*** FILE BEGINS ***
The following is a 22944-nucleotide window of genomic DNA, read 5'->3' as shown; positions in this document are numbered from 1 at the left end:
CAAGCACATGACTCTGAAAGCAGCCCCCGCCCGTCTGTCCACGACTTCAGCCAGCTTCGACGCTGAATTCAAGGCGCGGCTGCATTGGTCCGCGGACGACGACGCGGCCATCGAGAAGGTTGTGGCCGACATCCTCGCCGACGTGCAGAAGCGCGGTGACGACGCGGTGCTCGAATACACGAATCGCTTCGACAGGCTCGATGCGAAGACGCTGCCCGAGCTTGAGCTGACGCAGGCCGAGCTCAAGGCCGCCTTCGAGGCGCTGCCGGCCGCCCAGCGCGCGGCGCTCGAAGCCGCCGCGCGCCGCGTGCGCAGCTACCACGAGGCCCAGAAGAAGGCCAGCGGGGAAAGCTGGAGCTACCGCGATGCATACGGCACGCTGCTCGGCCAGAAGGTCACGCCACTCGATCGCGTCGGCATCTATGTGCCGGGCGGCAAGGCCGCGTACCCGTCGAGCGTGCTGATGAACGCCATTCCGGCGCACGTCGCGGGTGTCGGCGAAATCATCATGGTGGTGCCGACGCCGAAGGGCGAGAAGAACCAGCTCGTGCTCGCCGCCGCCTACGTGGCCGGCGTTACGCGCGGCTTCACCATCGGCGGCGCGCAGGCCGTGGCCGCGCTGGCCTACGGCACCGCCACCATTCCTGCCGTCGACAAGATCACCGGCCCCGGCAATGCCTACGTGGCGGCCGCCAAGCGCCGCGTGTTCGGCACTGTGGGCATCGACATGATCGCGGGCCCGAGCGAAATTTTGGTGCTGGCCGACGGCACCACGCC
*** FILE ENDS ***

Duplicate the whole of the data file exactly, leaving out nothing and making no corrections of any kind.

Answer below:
The following is a 22944-nucleotide window of genomic DNA, read 5'->3' as shown; positions in this document are numbered from 1 at the left end:
CAAGCACATGACTCTGAAAGCAGCCCCCGCCCGTCTGTCCACGACTTCAGCCAGCTTCGACGCTGAATTCAAGGCGCGGCTGCATTGGTCCGCGGACGACGACGCGGCCATCGAGAAGGTTGTGGCCGACATCCTCGCCGACGTGCAGAAGCGCGGTGACGACGCGGTGCTCGAATACACGAATCGCTTCGACAGGCTCGATGCGAAGACGCTGCCCGAGCTTGAGCTGACGCAGGCCGAGCTCAAGGCCGCCTTCGAGGCGCTGCCGGCCGCCCAGCGCGCGGCGCTCGAAGCCGCCGCGCGCCGCGTGCGCAGCTACCACGAGGCCCAGAAGAAGGCCAGCGGGGAAAGCTGGAGCTACCGCGATGCATACGGCACGCTGCTCGGCCAGAAGGTCACGCCACTCGATCGCGTCGGCATCTATGTGCCGGGCGGCAAGGCCGCGTACCCGTCGAGCGTGCTGATGAACGCCATTCCGGCGCACGTCGCGGGTGTCGGCGAAATCATCATGGTGGTGCCGACGCCGAAGGGCGAGAAGAACCAGCTCGTGCTCGCCGCCGCCTACGTGGCCGGCGTTACGCGCGGCTTCACCATCGGCGGCGCGCAGGCCGTGGCCGCGCTGGCCTACGGCACCGCCACCATTCCTGCCGTCGACAAGATCACCGGCCCCGGCAATGCCTACGTGGCGGCCGCCAAGCGCCGCGTGTTCGGCACTGTGGGCATCGACATGATCGCGGGCCCGAGCGAAATTTTGGTGCTGGCCGACGGCACCACGCC